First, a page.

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Daily Press Briefing by the Office of the Spokesperson for the Secretary-General

Following is a near-verbatim transcript of today’s noon briefing by Farhan Haq, Deputy Spokesman for the Secretary-General.

**Republic of Moldova

Good afternoon, everyone.  The Secretary-General is in Vienna now, having wrapped up his visit to the Republic of Moldova, where he met today with President Maia Sandu.  During that meeting, he expressed appreciation for the immense generosity and solidarity shown by the Government and people of the Republic of Moldova towards those fleeing the war in Ukraine.  He also noted that the Republic of Moldova, already a fragile country, is by far the country that has received the most Ukrainian refugees, as a proportion of its own population.  The Secretary-General expressed the UN’s full solidarity and commitment to scale up assistance to the Moldovan authorities to address the refugee crisis and the full impact of the war in Ukraine, as well as to the strengthening of the country’s national institutions.

Earlier, the Secretary-General had met with the UN country team and thanked them for their efforts at quickly adapting to the shifting priorities due to the war in Ukraine.  The Secretary-General also noted the fact that many members of the UN team were themselves hosting refugees in their private homes.  Prior to leaving Chişinau, Mr. [António] Guterres visited a refugee centre, run with the support of UN agencies, where refugees can find temporary places to stay, hot meals and register for cash assistance.  During the visit, the Secretary-General had an opportunity to meet a number of families who are housed or just using the services provided by the centre.  The Secretary-General said to the press afterward:  “It is impossible to meet refugees and not be deeply moved by their stories.” He added that this tragedy demonstrates that “war is a senseless thing, and that this war must stop”.  Immediately following the visit, the Secretary‑General visited the home of a Moldovan family which is hosting Ukrainian refugees.  The Secretary-General thanked them for the generosity they have shown by opening their homes to those fleeing violence.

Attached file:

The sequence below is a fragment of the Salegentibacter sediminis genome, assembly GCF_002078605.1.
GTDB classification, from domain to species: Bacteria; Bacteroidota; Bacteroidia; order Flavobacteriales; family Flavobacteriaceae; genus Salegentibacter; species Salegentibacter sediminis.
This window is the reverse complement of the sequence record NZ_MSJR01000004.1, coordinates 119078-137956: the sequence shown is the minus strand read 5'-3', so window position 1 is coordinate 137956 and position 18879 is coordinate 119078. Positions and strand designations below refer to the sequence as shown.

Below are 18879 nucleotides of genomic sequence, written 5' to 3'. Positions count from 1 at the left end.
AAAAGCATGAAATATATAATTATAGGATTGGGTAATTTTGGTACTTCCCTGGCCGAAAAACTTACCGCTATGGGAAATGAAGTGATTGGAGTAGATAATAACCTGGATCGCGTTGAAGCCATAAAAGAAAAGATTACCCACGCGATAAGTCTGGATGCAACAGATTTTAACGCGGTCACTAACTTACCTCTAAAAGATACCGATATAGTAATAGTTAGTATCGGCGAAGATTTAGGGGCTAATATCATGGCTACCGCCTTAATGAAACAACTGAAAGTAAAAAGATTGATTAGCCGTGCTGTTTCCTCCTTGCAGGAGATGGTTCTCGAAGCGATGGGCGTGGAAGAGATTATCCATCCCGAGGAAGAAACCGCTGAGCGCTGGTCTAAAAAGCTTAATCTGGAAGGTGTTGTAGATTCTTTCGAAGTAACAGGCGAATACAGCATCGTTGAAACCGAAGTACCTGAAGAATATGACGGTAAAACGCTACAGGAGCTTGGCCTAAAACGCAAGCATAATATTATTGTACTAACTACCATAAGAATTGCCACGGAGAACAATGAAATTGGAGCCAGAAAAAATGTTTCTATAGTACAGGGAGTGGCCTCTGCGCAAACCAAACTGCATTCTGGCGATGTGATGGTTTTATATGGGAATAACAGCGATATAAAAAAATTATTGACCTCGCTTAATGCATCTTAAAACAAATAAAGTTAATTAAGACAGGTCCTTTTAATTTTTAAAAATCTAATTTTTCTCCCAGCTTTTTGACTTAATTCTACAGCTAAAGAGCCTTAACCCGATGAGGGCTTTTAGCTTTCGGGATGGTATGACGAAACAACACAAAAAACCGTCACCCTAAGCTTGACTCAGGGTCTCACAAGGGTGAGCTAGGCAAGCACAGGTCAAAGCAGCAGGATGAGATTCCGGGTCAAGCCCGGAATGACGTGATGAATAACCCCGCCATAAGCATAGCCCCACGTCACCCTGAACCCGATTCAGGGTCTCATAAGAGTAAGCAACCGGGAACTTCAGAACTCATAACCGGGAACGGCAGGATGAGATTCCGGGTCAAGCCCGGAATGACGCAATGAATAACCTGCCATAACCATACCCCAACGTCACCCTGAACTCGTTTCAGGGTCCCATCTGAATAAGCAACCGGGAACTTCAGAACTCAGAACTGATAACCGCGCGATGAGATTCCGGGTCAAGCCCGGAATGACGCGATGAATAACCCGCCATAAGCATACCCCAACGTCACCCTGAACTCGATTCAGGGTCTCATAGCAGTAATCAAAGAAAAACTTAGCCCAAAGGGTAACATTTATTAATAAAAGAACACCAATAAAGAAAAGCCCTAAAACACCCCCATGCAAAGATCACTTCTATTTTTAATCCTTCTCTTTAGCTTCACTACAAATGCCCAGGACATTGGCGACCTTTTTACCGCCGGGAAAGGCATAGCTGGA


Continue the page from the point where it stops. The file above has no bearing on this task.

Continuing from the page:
We also have an update on Ukraine, where hundreds of thousands of people continue to be uprooted by the war.  The Office of the United Nations High Commissioner for Refugees (UNHCR) and the International Organization for Migration (IOM) today said that nearly 14 million people have been forced to leave their homes over the last couple of months.  To give you the breakdown, more than 8 million people had been internally displaced across the country by the end of April, an increase of 322,000 people in just two weeks, according to IOM.  Another 5.9 million people were forced to cross borders to seek safety in other countries, according to UNHCR.

Our humanitarian colleagues note that some 2.7 million people who were previously internally displaced within Ukraine have returned to their places of usual residence, further highlighting the complexity of mobility within Ukraine.  According to IOM, 13 per cent of the returnees — 353,000 people — indicated an intention to leave their homes again due to the current situation.  The UN and our colleagues from the UNHCR continue to receive reports and allegations of grave violations of human rights in Ukraine, including credible reports of rape, threats of sexual violence against civilian women and girls, men and boys and enforced disappearance and displacement, allegedly perpetrated mainly by Russian armed forces and allies.  The UN Human Rights Monitoring Mission in Ukraine is documenting and investigating the cases, some of which may amount to war crimes.

And on funding, yesterday, our humanitarian colleagues have launched an interactive Ukraine Private Sector Donations Tracker, to document this unprecedented show of generosity and improve transparency about humanitarian funding flows.  The private sector has committed more than $1 billion of cash and in-kind donations for the humanitarian response to the war in Ukraine.  Our Member States have made $1 billion available, out of $2.25 billion requested by aid organizations in Ukraine to support people impacted by the war.  And in response to a question yesterday on Under-Secretary-General for Humanitarian Affairs and Emergency Relief Coordinator Martin Griffiths’ engagement in Turkey, our humanitarian colleagues tell us that he was received in Ankara yesterday by the Minister for Foreign Affairs, Mevlut Cavusoğlu, and Presidential Spokesperson Ibrahim Kalin.  Their discussions focused on Turkish support to the UN’s efforts towards progress on pressing humanitarian concerns in Ukraine.